sterility, cytoplasmic male sterility (CMS), or cytoplasmic–genic male sterility in higher plants according to inheritance or origin ( Chen et al., 2017 ). Furthermore, CMS in crop species can be subdivided based on the phenotypic characteristics of the
Huan Xiong, Ping Chen, Zhoujun Zhu, Ya Chen, Feng Zou, and Deyi Yuan
Katrina J.M. Hodgson-Kratky and David J. Wolyn
-compatibility and selfing rates Heredity 86 113 123 Chen, L. Liu, Y. 2014 Male sterility and fertility restoration in crops Annu. Rev. Plant Biol. 65 579 606 Fan, Z. Stefansson, B.R. 1986 Influence of temperature on sterility of two cytoplasmic male sterility
Bingqiang Wei, Lanlan Wang, Paul W. Bosland, Gaoyuan Zhang, and Ru Zhang
, hybrid vigor can improve the yield, resistance, and quality of pepper. Cytoplasmic male sterility facilitates the production of hybrid seed. A major concern of hybrid seed production is prevention of self-pollination that can produce seeds that are not
J. Alcala, J.F. Lopes, J.J. Giovannoni, and L.M. Pike
Identification and production of onion male-sterile and maintainer lines by conventional breeding takes between 4 to 8 years, due in part to the biennial nature of onion. In addition, male sterile plants and maintainer genotypes occur at a very low frequency in onion populations (Pike, 1986). A significantly shorter and more efficient alternative involves the screening of breeding lines for cytoplasmic male sterility using PCR-based technology. Thirty short-day onion breeding lines from the Texas A&M onion program were screened for type of cytoplasm (normal or sterile). Specific amplification of a fragment of chloroplast genome was achieved using the polymerase chain reaction according to Havey (1991). Forty-eight individual onion plants were screened per line. Out of thirty lines evaluated, 13 showed 100% sterile cytoplasm, 6 showed 100% normal cytoplasm, and 11 showed both types of cytoplasm. Lines showing normal cytoplasm or both cytoplasmic types were kept and reanalyzed. Only plants presenting normal cytoplasm were grown to maturity to help in the identification of maintainer lines as part of the Texas A&M onion breeding program.
Michael J. Havey and Daniela Lopes Leite
Hybrid leek is more uniform and higher yielding than open-pollinated cultivars and is presently produced by asexual propagation of a genic male-sterile plant. A cheaper method to produce hybrid leek seed would be a system of cytoplasmic-genic male sterility (CMS). Restriction fragment length polymorphisms (RFLPs) in the organellar genomes have correlated with CMS in many crops. We undertook gel-blot analyses of the chloroplast and mitochondrial DNAs to assess cytoplasmic diversity among 62 accessions of the major cultivated forms of Allium ampeloprasum L. (leek, kurrat, and great-headed garlic). No polymorphisms were detected in the chloroplast genome of leek and kurrat. Three accessions of leek and one of kurrat possessed one or two of seven polymorphic mitochondrial probe-enzyme combinations. Great-headed garlic differed from leek and kurrat for six polymorphisms in the chloroplast genome and for many mitochondrial probe-enzyme combinations. Our analyses revealed few organellar polymorphisms among accessions of leek and kurrat, reducing the probability that selection of polymorphic cytoplasms will reveal CMS in leek.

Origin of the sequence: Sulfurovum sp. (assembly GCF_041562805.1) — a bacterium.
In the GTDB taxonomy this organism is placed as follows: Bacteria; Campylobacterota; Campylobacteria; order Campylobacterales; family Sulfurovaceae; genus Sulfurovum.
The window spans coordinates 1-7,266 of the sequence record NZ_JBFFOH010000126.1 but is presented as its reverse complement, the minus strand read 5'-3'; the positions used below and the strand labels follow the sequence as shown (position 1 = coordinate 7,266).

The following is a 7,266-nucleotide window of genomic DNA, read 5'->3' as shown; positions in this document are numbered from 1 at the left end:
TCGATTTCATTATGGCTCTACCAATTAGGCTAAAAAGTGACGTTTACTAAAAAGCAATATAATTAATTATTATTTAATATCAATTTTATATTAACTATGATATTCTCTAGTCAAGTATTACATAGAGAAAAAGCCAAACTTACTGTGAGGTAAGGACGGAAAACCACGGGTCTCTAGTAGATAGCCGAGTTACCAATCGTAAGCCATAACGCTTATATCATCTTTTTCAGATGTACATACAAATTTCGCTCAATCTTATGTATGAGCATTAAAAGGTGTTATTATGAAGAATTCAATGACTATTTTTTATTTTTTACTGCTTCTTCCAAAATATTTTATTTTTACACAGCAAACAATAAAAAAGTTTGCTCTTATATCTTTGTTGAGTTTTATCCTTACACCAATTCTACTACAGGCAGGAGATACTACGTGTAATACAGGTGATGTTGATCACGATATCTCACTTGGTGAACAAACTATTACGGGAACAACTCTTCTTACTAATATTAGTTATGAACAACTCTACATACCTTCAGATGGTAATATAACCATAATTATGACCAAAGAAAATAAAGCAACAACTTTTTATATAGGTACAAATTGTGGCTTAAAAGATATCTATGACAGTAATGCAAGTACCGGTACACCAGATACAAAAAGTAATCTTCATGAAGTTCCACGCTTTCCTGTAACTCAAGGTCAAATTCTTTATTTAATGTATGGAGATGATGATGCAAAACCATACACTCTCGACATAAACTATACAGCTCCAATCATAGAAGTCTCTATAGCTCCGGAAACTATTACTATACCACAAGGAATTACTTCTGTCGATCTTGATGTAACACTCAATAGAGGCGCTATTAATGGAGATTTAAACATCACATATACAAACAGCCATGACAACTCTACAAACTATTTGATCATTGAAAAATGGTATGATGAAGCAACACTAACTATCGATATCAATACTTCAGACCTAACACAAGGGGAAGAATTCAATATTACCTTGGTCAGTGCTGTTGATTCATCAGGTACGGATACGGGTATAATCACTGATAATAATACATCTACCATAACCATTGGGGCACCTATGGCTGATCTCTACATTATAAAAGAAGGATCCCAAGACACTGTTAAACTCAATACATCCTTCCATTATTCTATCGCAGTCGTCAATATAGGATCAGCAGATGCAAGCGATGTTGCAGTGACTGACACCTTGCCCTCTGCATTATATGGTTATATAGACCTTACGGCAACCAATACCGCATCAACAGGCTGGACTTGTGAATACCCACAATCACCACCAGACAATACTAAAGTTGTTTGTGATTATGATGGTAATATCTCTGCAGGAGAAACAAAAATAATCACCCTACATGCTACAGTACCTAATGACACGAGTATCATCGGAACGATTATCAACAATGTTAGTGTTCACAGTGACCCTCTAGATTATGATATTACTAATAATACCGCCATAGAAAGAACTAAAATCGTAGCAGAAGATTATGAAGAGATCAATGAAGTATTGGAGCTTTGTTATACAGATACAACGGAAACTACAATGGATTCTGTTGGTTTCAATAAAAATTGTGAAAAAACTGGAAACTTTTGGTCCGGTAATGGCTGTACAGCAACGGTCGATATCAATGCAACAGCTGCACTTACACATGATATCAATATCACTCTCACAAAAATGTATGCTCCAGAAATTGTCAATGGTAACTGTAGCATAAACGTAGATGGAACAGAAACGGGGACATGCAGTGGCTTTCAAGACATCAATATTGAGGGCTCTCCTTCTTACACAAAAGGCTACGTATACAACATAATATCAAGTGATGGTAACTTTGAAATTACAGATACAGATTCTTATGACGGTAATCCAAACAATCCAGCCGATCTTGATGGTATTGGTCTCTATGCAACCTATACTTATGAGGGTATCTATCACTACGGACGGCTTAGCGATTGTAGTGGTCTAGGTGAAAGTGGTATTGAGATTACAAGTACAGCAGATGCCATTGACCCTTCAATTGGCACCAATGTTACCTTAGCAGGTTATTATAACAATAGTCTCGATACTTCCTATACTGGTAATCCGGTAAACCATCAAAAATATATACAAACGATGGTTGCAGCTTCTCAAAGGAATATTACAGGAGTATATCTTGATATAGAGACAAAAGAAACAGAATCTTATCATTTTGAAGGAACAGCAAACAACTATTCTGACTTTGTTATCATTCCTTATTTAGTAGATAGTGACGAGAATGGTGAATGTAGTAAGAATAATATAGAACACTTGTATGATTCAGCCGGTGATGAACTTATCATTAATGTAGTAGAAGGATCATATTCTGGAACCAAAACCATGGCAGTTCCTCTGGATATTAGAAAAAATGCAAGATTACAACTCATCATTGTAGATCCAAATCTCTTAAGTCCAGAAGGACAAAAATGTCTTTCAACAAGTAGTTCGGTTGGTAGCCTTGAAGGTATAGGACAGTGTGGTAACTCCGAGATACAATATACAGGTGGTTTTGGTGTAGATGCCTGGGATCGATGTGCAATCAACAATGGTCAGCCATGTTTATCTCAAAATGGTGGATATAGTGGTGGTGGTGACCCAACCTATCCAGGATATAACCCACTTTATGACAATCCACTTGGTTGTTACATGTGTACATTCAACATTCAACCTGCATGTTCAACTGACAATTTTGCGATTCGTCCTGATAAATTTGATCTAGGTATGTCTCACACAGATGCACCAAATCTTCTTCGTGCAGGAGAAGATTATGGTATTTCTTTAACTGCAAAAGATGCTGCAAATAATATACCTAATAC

Michael J. Havey and Borut Bohanec
maintenance of cytoplasmic male sterility. Random plants from ‘Sapporo-Ki’ were self-pollinated and testcrossed to male-sterile plants of MSU611–1A × MSU611B or MSU5718A × MSU8155B. The S 1 families were evaluated for their cytoplasm using the molecular
Sergio Melgar and Michael J. Havey
Cytoplasmic male sterility (CMS) is widely used to produce hybrid onion seed ( Havey, 2004 ). The most commonly used source of onion CMS is conditioned by the combination of male-sterile cytoplasm with the homozygous recessive genotype ( msms ) at
Hsiang-I Lee and Michael J. Havey
Identification of candidate genes associated with fertility restoration of cytoplasmic male sterility in onion ( Allium cepa L.) using a combination of bulked segregant analysis and RNA seq Theor. Appl. Genet. 128 2289 2299 King, J.J. Bradeen, J.M. Bark, O
Derek W. Barchenger, Joseph I. Said, Yang Zhang, Mingzhou Song, Franchesca A. Ortega, Yeasong Ha, Byoung-Cheorl Kang, and Paul W. Bosland
Positional cloning of the rice rf-1 gene, a restorer of bt-type cytoplasmic male sterility that encodes a mitochondria-targeted PPR protein Theor. Appl. Genet. 108 1449 1457 Allen, E. Xie, Z. Gustafson, A.M. Sung, G.H. Spatafora, J.W. Carrington, J.C. 2004
D.J. Wolyn and A. Chahal
Male-sterile carrot plants with petaloid-stamens were discovered in wild populations in the vicinity of Guelph, Ontario, Canada and inheritance of phenotype was assessed. Genetic analyses were also conducted to identify nuclear restorer genes of petaloid cytoplasmic male sterility (CMS) from wild carrot, and determine if Guelph, Cornell and Wisconsin cytoplasmic male-sterile accessions interacted similarly with alleles of restorer genes from different sources. Petaloid male-sterility was inherited cytoplasmically for the new Guelph accessions, and nuclear genotypes which normally produce `green' or `white' petaloid-stamens in combination with the Cornell cytoplasm also produced corresponding phenotypes when backcrossed to Guelph cytoplasmic accessions. Two duplicate restorer genes were identified from wild carrot. Dominant alleles of single restorer genes from three sources, one from wild carrot and two from cultivated germplasm, restored stamen production to Guelph, Cornell and Wisconsin petaloid cytoplasmic accessions, suggesting that the cytoplasms were genetically identical.